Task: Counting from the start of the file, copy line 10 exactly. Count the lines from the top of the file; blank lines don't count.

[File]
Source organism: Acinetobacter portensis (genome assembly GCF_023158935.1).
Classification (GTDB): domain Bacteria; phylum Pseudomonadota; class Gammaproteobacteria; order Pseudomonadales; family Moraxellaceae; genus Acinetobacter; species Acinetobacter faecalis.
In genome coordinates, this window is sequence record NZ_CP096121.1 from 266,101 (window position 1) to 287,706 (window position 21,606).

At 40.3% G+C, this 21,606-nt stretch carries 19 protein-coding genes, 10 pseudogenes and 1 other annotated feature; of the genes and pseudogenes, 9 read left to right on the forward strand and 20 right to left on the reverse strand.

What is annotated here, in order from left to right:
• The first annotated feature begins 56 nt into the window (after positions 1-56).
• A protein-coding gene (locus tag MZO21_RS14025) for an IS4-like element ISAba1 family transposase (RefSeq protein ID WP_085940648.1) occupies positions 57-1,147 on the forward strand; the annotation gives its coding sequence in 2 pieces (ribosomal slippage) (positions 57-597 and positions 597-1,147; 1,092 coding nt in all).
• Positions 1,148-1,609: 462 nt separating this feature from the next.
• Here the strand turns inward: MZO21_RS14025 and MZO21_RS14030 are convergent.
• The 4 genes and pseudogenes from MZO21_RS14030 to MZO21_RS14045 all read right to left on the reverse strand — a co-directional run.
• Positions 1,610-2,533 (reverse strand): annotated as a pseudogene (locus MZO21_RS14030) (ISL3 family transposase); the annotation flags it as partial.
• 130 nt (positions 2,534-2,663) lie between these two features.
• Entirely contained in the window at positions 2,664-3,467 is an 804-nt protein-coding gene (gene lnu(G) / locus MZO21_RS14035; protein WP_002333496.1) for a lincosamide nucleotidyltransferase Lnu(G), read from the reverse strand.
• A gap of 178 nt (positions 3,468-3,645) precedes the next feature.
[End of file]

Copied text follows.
• The 4 genes and pseudogenes from MZO21_RS14030 to MZO21_RS14045 all read right to left on the reverse strand — a co-directional run.